Risks beyond the pandemic abound — political, economic, environmental, financial and more.
“If 2023 was the year of ‘what’ in terms of what the problem is or what the challenge is, in 2024 we’re going to start getting into the hows and then doing it,” said the executive vice president at procurement services firm Proxima. “I think we’re going to see quite a lot of progress on localization, reshoring and resilience in the early part of 2024.”
Despite the scars of the pandemic, the sharp swing from high demand and product scarcity to overabundance of inventory and weak spending has renewed longstanding priorities around cost and profit margins.
“Currently, there is a strong focus on cost management and cost insulation to protect profitability. Most companies try to avoid a holistic transformation of their supply chains,” said the managing director of FTI Consulting.
At the same time, FTI Consultancy thinks attitudes have changed in organizations since the pandemic brought widespread disruptions to supply chains.
“From my point of view, there is a mind shift,” FTI Consultancy said, noting that since the pandemic “people concluded that the supply chain is one of their strategic forces and that they need to secure it. The pendulum is going more in the direction of cost, but still, there is a mindset of resilience.”
And there is cause for a resilience-mentality. Circumstances and systemic challenges continued to put pressure on supplies of some key commodities, while other hard-to-predict risks could create shortages no one can foresee with perfect accuracy today.
Here is a look at where shortages might strike in 2024:
Pharmaceuticals and medical supplies
Shortages of certain medicines continued to plague hospitals and providers through 2023, and many of the underlying dynamics have not been resolved.
The Food & Drug Administration still lists shortages for some cancer treatments such as carboplatin and cisplatin — which have caused astronomical price spikes. Those are in addition to dozens of other medicines in short supply.
Stocks of some medical machinery have also been under strain. Supply disruptions for both devices and treatments have caused surgical cases to be rescheduled, postponed or canceled, according to a 2023 survey by the patient safety nonprofit ECRI and the Institute for Safe Medication Practices.
In the medical device space, many of the supply chain issues are upstream from manufacturers.
“When I’m working with medical device companies — with nine out of 10 — the question is: ‘How do I increase the stability of supply for my suppliers,’” said a senior managing director in FTI’s life science practice. “You cannot switch suppliers that easily and quickly in the medical device space.”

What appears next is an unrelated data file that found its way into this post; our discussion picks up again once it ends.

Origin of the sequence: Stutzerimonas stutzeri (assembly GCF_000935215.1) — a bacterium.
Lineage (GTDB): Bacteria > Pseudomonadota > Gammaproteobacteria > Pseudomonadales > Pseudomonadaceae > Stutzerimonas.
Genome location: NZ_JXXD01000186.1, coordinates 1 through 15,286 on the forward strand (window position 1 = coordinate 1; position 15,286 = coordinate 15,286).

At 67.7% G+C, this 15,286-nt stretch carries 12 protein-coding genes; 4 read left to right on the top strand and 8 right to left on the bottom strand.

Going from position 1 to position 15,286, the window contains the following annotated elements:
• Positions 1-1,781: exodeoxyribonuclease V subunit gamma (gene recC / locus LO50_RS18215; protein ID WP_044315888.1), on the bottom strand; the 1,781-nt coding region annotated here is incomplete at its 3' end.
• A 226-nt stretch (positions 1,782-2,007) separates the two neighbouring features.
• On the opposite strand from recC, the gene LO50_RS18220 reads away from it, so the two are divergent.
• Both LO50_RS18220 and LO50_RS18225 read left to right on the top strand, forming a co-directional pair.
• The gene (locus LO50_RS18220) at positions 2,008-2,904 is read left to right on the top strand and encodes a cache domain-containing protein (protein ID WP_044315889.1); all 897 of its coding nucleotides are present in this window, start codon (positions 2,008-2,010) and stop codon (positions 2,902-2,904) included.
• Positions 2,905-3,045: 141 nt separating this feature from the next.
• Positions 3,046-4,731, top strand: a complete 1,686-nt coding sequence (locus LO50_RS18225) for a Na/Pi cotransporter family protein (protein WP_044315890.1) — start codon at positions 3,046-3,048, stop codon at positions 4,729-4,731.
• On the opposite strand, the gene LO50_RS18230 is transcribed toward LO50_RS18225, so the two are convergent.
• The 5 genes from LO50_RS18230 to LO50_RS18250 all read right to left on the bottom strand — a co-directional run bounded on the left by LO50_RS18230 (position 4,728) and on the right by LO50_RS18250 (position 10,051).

Supply disruptions can be exacerbated by the long lead times in manufacturing supply chains for both medicines and devices, FTI noted. Mitigating those risks also takes time. Finding and onboarding another qualified supplier can take at least a year, FTI added.
Given the time it takes to bring in new suppliers, assessing and addressing risk early can potentially head off disruptions. FTI pointed to a European medical device company to conduct a full risk assessment on its supply.
“We found out that most of these risks could be eliminated by either changing contracts or by identifying alternative suppliers,” FTI said.
War and weather have put the broader food system on alert, where it may remain for the foreseeable future.
“I don’t think it’s possible to go into any year at the moment without having a food supply at the top of your risk register,” Proxima said.
Analytics firm Everstream listed agricultural commodity shortages as one of its top supply chain risks in 2024, citing in part production halts in 2023 during a turbulent year for crops.
Last year has brought spiking cocoa and sugar prices, the latter of which spurred a federal government watchdog agency to push for policy changes. Heat and drought in Europe created shortages of olive oil that drove prices up globally.
Going into 2023, concerns swirled around potential shortages as war raged between two large grain-producing countries — Ukraine and Russia. Ukraine’s exports fell in 2023, and farmers in the country have abandoned millions of acres of land. So far, though, the worst has not come to pass.
“While lower exports of agricultural commodities from Ukraine continue to contribute to tighter and more volatile global markets, trends in Ukrainian exports are becoming less and less important to overall expectations for global commodity markets, as supply chains and the global market have largely adapted,” the Famine Early Warning Systems Network said in an October analysis.
“Rather, greater concern exists for the impacts of future potential shocks,” the organization added, pointing to the potential of war in the Middle East.